The U.S. Life-Saving Service (forerunner of the U.S. Coast Guard) installed eight-member rescue teams on remote coastlines of the USA. In the midst of violent storms, these men rowed out to shipwrecks to rescue those on board.
- How did life-savers live and work in remote locations?
- Why did ships run aground or sink?
- How did the men perform rescues?
Investigate early search and rescue and become immersed the time period 1878-1915. Activities include games, drama, cooking, music, stories, science, research, and art.
Workshops from this book are used in history and English classrooms and as a post-Civil War to World War I unit study. Art teachers love the maritime art projects. Scout leaders like the up-to-date information on hiking and boating survival skills.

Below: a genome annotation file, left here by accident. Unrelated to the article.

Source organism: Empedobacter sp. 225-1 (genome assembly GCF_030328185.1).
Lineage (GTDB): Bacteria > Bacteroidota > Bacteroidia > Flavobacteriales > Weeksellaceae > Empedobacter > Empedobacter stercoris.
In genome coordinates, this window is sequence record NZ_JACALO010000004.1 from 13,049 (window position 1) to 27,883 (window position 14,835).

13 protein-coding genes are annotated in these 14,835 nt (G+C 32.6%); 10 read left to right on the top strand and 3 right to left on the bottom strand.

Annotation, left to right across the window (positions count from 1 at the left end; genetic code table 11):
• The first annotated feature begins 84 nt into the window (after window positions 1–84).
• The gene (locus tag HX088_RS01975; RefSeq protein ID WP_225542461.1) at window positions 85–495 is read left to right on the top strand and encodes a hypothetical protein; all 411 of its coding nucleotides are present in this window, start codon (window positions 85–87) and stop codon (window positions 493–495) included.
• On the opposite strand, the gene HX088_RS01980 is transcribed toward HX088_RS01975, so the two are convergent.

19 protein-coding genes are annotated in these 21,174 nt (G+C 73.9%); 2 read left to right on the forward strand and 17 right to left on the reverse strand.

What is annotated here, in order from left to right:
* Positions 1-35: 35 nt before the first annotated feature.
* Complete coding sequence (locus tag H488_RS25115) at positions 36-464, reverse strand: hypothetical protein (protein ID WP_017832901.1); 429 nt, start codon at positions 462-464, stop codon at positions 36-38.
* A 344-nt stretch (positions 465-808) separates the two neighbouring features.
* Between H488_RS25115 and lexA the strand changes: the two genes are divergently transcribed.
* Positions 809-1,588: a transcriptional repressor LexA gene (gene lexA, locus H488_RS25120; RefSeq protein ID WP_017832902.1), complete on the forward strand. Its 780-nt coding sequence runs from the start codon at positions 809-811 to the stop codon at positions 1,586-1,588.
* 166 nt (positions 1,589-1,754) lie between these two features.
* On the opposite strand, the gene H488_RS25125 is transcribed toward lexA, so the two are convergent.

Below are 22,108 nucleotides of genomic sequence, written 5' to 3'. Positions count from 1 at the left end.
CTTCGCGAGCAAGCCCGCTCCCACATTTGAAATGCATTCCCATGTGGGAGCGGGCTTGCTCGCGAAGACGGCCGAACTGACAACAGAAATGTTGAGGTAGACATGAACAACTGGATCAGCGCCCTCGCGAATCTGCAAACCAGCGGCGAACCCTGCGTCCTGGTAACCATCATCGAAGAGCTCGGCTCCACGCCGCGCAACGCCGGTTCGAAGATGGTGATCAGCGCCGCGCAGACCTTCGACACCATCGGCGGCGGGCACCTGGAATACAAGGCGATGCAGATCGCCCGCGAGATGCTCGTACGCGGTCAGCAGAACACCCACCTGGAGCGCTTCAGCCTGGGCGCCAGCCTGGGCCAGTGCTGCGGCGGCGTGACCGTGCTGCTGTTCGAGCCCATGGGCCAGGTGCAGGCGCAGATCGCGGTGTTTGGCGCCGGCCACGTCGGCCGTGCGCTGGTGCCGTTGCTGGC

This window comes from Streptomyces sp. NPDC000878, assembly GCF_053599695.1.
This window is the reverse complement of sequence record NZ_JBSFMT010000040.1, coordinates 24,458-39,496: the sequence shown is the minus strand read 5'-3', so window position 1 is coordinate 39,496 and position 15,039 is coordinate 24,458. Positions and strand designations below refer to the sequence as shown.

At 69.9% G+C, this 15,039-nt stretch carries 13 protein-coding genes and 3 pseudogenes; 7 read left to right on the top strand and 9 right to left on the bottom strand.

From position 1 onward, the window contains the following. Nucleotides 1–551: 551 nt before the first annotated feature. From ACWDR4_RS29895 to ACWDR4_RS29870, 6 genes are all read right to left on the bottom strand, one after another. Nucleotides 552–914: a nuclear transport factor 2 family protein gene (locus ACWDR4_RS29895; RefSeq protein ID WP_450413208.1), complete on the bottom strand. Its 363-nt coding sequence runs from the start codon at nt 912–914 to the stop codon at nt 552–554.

For teachers with students in grades 4-12. 117 pages
“I never thought I’d teach a maritime history unit, but I’m so glad I did. This was my children’s favorite class and each workshop kept them engaged and excited to learn more. There’s a balance between depth of information and fun activities. A fabulous book and one I’ll keep for reference.” Jessi H., homeschool teacher